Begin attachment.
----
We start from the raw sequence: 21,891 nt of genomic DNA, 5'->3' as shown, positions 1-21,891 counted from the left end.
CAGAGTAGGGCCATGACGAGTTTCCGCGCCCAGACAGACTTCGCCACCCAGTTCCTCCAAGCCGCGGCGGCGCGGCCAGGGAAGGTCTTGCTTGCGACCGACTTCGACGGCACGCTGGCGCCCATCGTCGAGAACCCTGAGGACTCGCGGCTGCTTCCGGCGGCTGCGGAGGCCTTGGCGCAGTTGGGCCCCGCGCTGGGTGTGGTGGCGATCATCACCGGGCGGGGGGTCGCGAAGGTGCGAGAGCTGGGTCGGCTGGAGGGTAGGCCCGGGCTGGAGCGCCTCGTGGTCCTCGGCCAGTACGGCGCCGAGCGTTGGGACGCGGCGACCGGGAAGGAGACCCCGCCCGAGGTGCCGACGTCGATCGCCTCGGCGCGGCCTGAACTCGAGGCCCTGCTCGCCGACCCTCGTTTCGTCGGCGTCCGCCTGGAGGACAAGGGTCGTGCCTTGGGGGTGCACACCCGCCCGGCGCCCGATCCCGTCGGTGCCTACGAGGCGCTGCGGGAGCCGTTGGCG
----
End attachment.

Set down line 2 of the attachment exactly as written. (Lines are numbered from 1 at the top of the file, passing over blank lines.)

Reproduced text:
CAGAGTAGGGCCATGACGAGTTTCCGCGCCCAGACAGACTTCGCCACCCAGTTCCTCCAAGCCGCGGCGGCGCGGCCAGGGAAGGTCTTGCTTGCGACCGACTTCGACGGCACGCTGGCGCCCATCGTCGAGAACCCTGAGGACTCGCGGCTGCTTCCGGCGGCTGCGGAGGCCTTGGCGCAGTTGGGCCCCGCGCTGGGTGTGGTGGCGATCATCACCGGGCGGGGGGTCGCGAAGGTGCGAGAGCTGGGTCGGCTGGAGGGTAGGCCCGGGCTGGAGCGCCTCGTGGTCCTCGGCCAGTACGGCGCCGAGCGTTGGGACGCGGCGACCGGGAAGGAGACCCCGCCCGAGGTGCCGACGTCGATCGCCTCGGCGCGGCCTGAACTCGAGGCCCTGCTCGCCGACCCTCGTTTCGTCGGCGTCCGCCTGGAGGACAAGGGTCGTGCCTTGGGGGTGCACACCCGCCCGGCGCCCGATCCCGTCGGTGCCTACGAGGCGCTGCGGGAGCCGTTGGCG